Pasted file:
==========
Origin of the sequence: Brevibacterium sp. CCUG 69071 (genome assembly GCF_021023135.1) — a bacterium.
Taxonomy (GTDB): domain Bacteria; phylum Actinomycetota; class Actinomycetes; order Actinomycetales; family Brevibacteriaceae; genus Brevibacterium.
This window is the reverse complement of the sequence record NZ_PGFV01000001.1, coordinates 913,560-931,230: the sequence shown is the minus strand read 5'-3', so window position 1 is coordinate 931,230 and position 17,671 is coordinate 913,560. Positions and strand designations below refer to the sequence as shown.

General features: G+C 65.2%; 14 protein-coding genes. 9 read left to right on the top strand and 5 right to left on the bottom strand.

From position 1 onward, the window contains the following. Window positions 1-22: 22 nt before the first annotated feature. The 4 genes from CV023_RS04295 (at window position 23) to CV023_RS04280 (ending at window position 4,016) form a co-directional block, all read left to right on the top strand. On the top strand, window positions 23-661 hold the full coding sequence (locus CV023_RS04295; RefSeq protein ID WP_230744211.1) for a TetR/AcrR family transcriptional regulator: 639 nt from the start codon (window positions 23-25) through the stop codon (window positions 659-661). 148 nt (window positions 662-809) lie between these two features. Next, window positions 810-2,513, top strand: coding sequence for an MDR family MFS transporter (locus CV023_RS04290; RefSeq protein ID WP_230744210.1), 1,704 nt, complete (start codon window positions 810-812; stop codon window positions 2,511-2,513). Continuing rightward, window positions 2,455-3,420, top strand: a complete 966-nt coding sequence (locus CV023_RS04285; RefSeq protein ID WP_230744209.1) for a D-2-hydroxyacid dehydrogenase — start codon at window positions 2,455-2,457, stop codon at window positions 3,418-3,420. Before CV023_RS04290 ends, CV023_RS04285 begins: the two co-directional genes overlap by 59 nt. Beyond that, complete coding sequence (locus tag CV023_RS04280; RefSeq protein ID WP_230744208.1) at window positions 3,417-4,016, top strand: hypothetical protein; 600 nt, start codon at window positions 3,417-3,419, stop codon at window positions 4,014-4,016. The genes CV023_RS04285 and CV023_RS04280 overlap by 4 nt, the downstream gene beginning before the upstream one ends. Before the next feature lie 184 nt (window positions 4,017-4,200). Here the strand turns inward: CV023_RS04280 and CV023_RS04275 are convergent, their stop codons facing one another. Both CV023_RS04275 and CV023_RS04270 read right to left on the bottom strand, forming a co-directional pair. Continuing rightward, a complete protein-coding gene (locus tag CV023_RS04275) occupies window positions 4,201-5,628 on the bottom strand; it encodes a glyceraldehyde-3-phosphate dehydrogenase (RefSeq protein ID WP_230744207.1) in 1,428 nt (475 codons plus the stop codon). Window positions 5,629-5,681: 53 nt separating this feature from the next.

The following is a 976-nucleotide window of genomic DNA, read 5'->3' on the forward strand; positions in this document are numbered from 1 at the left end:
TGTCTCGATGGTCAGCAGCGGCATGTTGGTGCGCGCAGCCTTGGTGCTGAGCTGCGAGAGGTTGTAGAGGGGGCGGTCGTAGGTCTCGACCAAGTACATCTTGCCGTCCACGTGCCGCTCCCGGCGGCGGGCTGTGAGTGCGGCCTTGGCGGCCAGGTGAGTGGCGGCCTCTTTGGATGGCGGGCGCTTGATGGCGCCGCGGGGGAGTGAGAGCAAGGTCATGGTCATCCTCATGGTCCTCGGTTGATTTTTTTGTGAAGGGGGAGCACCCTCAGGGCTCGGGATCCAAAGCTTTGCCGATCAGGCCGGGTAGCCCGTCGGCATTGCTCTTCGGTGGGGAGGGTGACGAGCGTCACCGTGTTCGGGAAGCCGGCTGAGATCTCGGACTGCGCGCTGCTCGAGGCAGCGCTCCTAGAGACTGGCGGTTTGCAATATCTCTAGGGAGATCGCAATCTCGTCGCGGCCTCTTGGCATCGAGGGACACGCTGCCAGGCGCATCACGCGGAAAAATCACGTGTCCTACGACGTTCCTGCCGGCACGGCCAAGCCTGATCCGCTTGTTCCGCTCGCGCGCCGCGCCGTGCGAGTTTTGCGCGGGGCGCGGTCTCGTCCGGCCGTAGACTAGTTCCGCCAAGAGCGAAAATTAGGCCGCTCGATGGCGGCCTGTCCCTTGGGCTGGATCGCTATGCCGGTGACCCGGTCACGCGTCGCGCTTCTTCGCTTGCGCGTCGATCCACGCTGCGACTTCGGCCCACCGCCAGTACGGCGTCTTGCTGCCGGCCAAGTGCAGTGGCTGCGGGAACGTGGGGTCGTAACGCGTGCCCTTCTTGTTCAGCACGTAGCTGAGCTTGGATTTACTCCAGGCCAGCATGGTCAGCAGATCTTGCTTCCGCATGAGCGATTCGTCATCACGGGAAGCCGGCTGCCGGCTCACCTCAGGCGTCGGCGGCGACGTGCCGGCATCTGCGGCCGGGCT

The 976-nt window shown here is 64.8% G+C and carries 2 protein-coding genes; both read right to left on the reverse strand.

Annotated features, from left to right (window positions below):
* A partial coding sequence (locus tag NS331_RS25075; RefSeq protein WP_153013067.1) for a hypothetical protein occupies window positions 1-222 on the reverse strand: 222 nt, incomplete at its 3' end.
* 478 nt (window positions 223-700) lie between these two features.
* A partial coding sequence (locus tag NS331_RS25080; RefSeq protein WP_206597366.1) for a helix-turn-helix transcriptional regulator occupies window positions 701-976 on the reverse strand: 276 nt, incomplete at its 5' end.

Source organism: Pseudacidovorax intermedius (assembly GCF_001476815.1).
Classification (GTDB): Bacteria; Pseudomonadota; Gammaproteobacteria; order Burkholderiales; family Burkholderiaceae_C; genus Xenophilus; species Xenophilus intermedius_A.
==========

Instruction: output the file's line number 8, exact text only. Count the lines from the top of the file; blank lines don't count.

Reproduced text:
The 976-nt window shown here is 64.8% G+C and carries 2 protein-coding genes; both read right to left on the reverse strand.